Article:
Reidbury's Kitchen

Food thoughts, recipes and billowing smoke from a home cook's kitchen in London

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Thai Chicken with Basil and Chillies – Old School Style!

Thai Chicken with Basil & Chillies

Thai Chicken with Basil & Chillies

Whilst I was at home over Easter I had my obligatory hour or so looking at all of Momma Bury’s cookbooks. She’s got hundreds and whilst my Dad might not fully understand why she keeps ‘needing’ to acquire more, I can’t help but agree with her! Cookbooks sit on the shelf, full of possibility, and sometimes they are like little historical artefacts that take you back in time and remind you of your previous food phases. And as I was flicking through the bookshelves  I saw a book that took me right back to my youth – it’s a dated looking book called Home from Work Suppers by Sara Buenfield and if you want to see the retro cover it’s available here. I remember my Mum re-finding her love of cooking and I’m sure it was around the time she bought this book. There’s actually some lovely recipes in there, but the one I remember being a favourite when I was around 15 was Thai Chicken with Basil and Chillies. It was slightly ahead of it’s time – nowadays there’s huge volumes dedicated to every type of Asian cuisine, but this recipe still had to describe what fish sauce is, and how to substitute it if you can’t get hold of it. Now I LOVE Thai food, and so does Paul, so I wanted to see if this recipe would live up to my memory, especially given the ingredients that are now so prevalent in even the smallest of supermarkets (galangal, palm sugar and the like).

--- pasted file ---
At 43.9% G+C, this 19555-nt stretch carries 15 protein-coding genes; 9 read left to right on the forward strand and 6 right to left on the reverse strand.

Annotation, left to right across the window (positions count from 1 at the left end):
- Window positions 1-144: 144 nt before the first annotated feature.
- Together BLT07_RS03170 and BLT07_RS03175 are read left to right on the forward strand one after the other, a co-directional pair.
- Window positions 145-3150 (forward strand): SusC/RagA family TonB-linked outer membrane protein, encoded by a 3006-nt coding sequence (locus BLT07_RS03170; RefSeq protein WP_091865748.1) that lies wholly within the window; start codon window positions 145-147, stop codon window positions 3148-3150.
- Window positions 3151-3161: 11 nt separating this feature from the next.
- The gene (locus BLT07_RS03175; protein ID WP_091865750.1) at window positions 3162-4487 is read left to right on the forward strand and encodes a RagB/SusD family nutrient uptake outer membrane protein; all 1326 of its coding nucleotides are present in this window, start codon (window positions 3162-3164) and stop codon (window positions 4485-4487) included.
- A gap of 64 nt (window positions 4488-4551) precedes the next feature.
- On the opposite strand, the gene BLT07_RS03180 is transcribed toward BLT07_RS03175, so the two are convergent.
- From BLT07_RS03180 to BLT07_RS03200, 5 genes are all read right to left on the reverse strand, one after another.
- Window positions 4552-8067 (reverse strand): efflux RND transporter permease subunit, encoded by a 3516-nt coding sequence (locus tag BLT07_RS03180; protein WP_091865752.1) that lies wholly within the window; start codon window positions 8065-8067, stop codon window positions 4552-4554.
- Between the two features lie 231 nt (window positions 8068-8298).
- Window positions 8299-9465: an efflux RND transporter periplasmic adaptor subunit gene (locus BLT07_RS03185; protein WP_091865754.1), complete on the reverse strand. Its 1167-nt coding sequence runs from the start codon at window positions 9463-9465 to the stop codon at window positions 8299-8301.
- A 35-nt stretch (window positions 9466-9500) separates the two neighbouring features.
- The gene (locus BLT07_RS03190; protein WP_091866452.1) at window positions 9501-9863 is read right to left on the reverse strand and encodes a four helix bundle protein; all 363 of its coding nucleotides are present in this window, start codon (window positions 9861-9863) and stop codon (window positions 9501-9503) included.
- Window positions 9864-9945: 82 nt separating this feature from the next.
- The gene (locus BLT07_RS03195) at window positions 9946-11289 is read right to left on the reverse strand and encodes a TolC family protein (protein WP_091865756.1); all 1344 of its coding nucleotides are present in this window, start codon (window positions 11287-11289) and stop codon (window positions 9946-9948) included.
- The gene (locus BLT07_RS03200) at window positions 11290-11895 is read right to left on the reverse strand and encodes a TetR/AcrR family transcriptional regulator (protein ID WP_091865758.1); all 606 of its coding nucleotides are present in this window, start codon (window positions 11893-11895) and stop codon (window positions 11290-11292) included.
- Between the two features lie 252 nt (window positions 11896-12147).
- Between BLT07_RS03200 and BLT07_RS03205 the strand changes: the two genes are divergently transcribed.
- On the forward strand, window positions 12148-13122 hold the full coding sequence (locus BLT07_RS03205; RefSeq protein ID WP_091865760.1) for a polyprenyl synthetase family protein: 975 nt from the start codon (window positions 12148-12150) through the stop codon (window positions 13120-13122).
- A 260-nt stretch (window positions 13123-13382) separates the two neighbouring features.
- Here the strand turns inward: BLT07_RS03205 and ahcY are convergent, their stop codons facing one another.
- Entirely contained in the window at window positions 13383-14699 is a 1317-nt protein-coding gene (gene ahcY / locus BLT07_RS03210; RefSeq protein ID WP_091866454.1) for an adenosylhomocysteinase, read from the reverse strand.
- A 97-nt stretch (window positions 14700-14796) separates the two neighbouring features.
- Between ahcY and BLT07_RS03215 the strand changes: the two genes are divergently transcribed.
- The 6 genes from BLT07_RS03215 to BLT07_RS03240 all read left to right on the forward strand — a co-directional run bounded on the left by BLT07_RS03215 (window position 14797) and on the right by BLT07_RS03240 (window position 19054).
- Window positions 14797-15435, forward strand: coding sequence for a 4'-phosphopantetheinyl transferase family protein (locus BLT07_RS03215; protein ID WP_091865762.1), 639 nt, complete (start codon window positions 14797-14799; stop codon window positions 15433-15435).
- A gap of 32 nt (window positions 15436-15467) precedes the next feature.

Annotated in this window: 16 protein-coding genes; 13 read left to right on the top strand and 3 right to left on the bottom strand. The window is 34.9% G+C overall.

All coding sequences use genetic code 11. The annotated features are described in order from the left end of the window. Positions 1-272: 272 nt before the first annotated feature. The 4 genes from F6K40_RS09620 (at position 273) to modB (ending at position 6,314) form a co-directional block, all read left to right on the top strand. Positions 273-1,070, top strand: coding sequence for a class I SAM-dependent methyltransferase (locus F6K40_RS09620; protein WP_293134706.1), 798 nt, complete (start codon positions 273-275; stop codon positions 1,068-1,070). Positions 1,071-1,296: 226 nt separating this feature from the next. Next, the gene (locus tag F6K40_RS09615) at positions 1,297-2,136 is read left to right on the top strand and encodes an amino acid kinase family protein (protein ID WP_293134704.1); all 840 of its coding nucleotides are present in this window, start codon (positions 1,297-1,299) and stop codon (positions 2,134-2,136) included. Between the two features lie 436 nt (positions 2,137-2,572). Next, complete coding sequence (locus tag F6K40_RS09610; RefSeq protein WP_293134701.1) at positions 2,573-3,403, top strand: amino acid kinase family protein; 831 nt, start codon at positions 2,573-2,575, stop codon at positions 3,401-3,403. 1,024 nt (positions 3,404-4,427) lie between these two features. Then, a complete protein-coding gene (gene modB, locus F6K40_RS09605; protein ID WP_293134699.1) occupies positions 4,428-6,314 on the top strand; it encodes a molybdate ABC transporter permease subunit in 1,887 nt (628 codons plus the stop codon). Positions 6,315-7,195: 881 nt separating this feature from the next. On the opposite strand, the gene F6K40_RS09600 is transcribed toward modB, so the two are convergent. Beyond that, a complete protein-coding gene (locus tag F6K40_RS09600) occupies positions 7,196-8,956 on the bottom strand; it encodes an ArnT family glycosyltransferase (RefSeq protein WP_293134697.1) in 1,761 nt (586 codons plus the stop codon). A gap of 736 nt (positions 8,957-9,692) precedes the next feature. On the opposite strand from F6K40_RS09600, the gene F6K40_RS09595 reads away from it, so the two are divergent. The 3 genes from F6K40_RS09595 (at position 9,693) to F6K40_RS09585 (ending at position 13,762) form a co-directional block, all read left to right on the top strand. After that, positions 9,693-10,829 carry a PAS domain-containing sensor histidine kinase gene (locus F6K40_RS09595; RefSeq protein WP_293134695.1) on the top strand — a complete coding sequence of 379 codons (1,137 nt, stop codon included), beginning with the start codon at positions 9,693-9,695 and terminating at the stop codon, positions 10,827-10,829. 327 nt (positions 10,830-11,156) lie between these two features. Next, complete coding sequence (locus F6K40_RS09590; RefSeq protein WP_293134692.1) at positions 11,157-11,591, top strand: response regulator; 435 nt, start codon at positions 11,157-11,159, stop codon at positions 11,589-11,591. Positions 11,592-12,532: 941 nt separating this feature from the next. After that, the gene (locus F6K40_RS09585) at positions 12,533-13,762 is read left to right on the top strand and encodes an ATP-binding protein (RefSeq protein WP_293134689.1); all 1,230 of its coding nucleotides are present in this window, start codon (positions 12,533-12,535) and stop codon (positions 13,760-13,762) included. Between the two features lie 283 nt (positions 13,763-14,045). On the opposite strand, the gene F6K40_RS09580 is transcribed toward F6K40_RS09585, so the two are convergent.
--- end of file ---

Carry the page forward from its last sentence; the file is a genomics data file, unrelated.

Now, whilst I wouldn’t say this recipe is the best to try if you want to turn your hand to an authentic Thai stirfry, it is a really tasty stirfry that’s quick to make and easy to eat. And it’s one that I’ll cook again. Paul liked it which was important, but I loved it as it took me right back to the kitchen in Bolton where I’d help Mum with the preparation and Dad would dig out the wok!

KB rating 8.75/10. PR rating 8.25/10. (He said it would’ve been higher if I’d added more chilli)

Thai Chicken with Basil and Chillies (serves 2)


  • 2 chicken breasts
  • 2 garlic cloves
  • 1-2 fresh green chillies (I used 2, and whilst it might have been the strength of my particular chillies, I felt it needed a bigger heat kick)
  • 1 large red pepper
  • 90g sugar snap peas or mangetouts
  • 4 spring onions
  • 7g fresh basil
  • 1 tsp cornflour
  • 2 tbsp fish sauce
  • 1 tbsp sesame oil
  • 1 tsp ground coriander
  • 1 tbsp soft brown sugar


First prepare all the ingredients, as there’s not much cooking time. Slice the chicken into bite-sized strips. Chop the garlic, seed and finely chop the chillies and roughly chop the red pepper. Top and tail the sugar snaps or mangetouts. Chop the spring onion at a slight angle to make fine shreds. Shred the basil.

Mix the cornflour with the fish sauce until smooth.

Heat the oil in a wok over a high heat until very hot and then toss in the chicken, garlic, chillies and stir fry for 2 minutes until the chicken changes colour.